Who Said That?

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S (Scripture): Amos 7: 8 The Lord said to me, “Amos, what do you see?”

“A plumb line,” I said.
Then the Lord said,
“See, I am setting a plumb line
in the middle of my people Israel.
I will never again forgive them.
9 The shrines of Isaac will be made desolate,
and the holy places of Israel will be laid waste,
and I will rise against the house of Jeroboam with the sword.”

10 Then Amaziah, the priest of Bethel, reported to Israel’s King Jeroboam, “Amos has plotted against you within the house of Israel. The land isn’t able to cope with everything that he is saying. 11 Amos has said, ‘Jeroboam will die by the sword, and Israel will be forced out of its land.’”

12 Amaziah said to Amos, “You who see things, go, run away to the land of Judah, eat your bread there, and prophesy there; 13 but never again prophesy at Bethel, for it is the king’s holy place and his royal house.”

14 Amos answered Amaziah, “I am not a prophet, nor am I a prophet’s son; but I am a shepherd, and a trimmer of sycamore trees. 15 But the Lord took me from shepherding the flock, and the Lord said to me, ‘Go, prophesy to my people Israel.’

16 “Now then hear the Lord’s word.
You say, ‘Don’t prophesy against Israel, and don’t preach
against the house of Isaac.’
17 “Therefore, the Lord proclaims:
‘Your wife will become a prostitute in the city,
and your sons and your daughters will fall by the sword,
and your land will be measured and divided up;
you yourself will die in an unclean land,
and Israel will surely be taken away from its land.’”

O (Observation): Prophetic words are not always meant to comfort. In fact, most prophetic words are mean to correct God’s people. The words of Amos are just such words.

The famous “plumb line” image is about helping God’s people to have a guideline, a boundary against which their actions will be judged. If they fall “out of plumb” they will know they are in need of repentance. Following up on that repentance will be critical for God’s people to be I good standing before God.

And no matter how much folks like to dismiss words from prophets, the words still stand…because those words come from God.

A (Application): To whom shall we listen? Politicians? Pastors? Church members? Atheists?

How about a shepherd? A mechanic? A CEO?

Prophets come in all forms, all shapes, all professions. Prophets are not limited to a particular place or job. As Amos says in v. 14, he is just a shepherd, a trimmer of sycamore trees. He also just happens to be called to share God’s prophetic words.

Perhaps this text can give us pause to consider from whom we are receiving a message that challenges us. Pause long enough to discern the truth coming from the statement, regardless of who is sharing that word. Don’t dismiss the words just because you don’t trust or relate to the carrier of the message. Discuss it with others you trust and discern together the purpose.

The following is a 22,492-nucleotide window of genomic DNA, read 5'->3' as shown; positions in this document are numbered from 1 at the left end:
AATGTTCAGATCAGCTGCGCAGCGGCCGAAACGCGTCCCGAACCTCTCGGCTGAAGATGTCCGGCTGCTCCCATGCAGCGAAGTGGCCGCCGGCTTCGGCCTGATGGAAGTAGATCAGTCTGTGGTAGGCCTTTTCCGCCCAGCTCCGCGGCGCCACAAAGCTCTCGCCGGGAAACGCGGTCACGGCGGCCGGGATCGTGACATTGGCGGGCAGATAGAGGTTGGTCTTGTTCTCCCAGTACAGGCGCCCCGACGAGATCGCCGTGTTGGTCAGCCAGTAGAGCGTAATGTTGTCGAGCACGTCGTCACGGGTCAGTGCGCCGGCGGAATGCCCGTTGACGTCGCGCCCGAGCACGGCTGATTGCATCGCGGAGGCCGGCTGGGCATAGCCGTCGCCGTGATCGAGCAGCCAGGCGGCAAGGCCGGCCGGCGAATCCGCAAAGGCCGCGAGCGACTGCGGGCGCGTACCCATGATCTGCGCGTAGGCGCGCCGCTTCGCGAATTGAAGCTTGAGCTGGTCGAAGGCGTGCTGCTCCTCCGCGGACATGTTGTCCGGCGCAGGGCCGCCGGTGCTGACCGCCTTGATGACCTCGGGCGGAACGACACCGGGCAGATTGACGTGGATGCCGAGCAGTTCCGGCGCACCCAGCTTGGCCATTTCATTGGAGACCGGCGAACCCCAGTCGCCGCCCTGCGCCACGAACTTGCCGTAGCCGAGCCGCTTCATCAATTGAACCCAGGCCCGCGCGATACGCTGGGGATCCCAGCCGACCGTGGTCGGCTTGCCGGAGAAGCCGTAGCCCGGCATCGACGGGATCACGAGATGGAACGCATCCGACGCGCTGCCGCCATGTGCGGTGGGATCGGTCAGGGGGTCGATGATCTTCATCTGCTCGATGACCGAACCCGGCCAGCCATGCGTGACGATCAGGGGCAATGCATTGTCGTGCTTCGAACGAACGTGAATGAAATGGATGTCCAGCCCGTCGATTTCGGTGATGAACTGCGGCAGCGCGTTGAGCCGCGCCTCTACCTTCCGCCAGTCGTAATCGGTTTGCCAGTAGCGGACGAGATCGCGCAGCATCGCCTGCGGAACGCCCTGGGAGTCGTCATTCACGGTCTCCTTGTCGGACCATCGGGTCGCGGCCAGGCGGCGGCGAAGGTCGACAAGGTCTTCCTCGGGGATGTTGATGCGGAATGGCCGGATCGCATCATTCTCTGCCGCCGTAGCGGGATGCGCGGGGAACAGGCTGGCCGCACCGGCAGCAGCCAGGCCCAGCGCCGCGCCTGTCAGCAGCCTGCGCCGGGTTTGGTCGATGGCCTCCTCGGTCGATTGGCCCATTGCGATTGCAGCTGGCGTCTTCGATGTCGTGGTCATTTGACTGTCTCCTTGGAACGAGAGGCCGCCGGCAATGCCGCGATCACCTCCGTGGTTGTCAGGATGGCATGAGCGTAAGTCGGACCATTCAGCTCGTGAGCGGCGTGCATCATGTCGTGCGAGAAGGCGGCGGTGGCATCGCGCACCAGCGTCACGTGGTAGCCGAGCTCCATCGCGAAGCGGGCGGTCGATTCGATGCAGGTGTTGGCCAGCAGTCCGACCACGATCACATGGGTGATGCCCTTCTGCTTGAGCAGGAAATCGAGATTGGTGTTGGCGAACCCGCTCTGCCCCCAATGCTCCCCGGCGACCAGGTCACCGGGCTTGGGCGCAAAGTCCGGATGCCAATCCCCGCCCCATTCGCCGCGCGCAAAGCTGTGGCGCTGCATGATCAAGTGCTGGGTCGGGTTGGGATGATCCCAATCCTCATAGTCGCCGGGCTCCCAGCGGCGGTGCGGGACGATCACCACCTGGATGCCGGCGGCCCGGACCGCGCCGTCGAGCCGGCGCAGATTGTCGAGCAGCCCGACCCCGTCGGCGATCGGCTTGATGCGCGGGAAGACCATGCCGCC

You may come to the conclusion that your initial sense is best…but at least you considered the message. And if you need to repent, do so.

And keep an eye on that plumb line.

P (Prayer): Lord, keep us steadfast in your Word, your plumb line, your messages from your prophets. Amen.

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Who Receives Revelations From God?

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S (Scripture): Amos 3:7 Surely the Lord God does nothing without revealing his secret to his servants the prophets.

O (Observation): A bit of an oversimplification this day, a verse out of context. Yet equally true on its own, as in the context in which it exists.

Amos declares the suffering that is to come for God’s people. God’s people have erred by dismissing their hopes in God. Instead of direct retribution, God sends messages to the prophets to help God’s people get back on track.

Unfortunately, God’s people don’t listen very well. So God takes direct action through drying up water sources and such. And yet…a word of grace comes. God never forsakes the people that worship God.

The prophets speak God’s message of truth. God’s followers would do well to hear those words. These words of correction are a blessing, especially when God’s people have gone astray and DON’T KNOW they have gone astray.

A (Application): Prophets have an extremely important role to play, today. A good prophet will take the revelation they have received and bring it to the community (or communities) they trust. In that sharing, the people can discern – together – the meaning of the Word from God.

A prophet who acts alone (with no attempt to bring the revelation to others) will likely be dismissed or labeled a wacko. This is unfortunate, because very few folks have this gifting these days, and I wish to encourage them to embrace this calling.

Sharing this burden brings hope to our community. In Murfreesboro, I have seen many “prophets” seeking to do good in our community…friends like Brian, Toi, Jason, Cary, Tricia, Abdou, Hibba, Ali, Kevin, Joy, Chris, Keith, Richard, Tim, and many, many more. I don’t know that they are all prophets per se, but they do speak words of justice and hope into the systems that oppress other in these days.

May the words of the prophets move you into a deeper understand of your relationship with God. May you know God’s presence in the difficult situations you face. May you speak God’s truth as you join God’s Mission today. Amen.

P (Prayer): Lord, we seek your glory and your Word this day – even if it stings a bit. Amen.

Who Can Serve???